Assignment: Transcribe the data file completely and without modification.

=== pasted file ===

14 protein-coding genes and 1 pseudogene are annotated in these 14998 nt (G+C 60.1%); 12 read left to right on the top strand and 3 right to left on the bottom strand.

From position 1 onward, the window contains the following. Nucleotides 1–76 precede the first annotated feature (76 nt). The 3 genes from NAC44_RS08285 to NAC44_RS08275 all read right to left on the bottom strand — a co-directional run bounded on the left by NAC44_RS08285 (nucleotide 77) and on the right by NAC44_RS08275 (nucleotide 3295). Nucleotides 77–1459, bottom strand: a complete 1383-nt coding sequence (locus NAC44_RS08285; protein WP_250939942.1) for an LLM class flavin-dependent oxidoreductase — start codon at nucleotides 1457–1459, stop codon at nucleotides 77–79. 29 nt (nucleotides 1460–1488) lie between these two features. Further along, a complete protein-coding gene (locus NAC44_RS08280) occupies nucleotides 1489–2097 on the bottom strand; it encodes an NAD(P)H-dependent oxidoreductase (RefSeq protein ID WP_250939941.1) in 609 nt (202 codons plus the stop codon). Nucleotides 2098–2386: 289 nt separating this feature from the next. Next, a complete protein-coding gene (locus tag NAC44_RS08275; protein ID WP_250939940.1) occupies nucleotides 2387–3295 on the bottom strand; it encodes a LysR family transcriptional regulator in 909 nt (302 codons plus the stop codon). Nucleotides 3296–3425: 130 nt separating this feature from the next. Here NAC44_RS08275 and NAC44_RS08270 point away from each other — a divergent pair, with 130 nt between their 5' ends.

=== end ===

14 protein-coding genes and 1 pseudogene are annotated in these 14998 nt (G+C 60.1%); 12 read left to right on the top strand and 3 right to left on the bottom strand.

From position 1 onward, the window contains the following. Nucleotides 1–76 precede the first annotated feature (76 nt). The 3 genes from NAC44_RS08285 to NAC44_RS08275 all read right to left on the bottom strand — a co-directional run bounded on the left by NAC44_RS08285 (nucleotide 77) and on the right by NAC44_RS08275 (nucleotide 3295). Nucleotides 77–1459, bottom strand: a complete 1383-nt coding sequence (locus NAC44_RS08285; protein WP_250939942.1) for an LLM class flavin-dependent oxidoreductase — start codon at nucleotides 1457–1459, stop codon at nucleotides 77–79. 29 nt (nucleotides 1460–1488) lie between these two features. Further along, a complete protein-coding gene (locus NAC44_RS08280) occupies nucleotides 1489–2097 on the bottom strand; it encodes an NAD(P)H-dependent oxidoreductase (RefSeq protein ID WP_250939941.1) in 609 nt (202 codons plus the stop codon). Nucleotides 2098–2386: 289 nt separating this feature from the next. Next, a complete protein-coding gene (locus tag NAC44_RS08275; protein ID WP_250939940.1) occupies nucleotides 2387–3295 on the bottom strand; it encodes a LysR family transcriptional regulator in 909 nt (302 codons plus the stop codon). Nucleotides 3296–3425: 130 nt separating this feature from the next. Here NAC44_RS08275 and NAC44_RS08270 point away from each other — a divergent pair, with 130 nt between their 5' ends.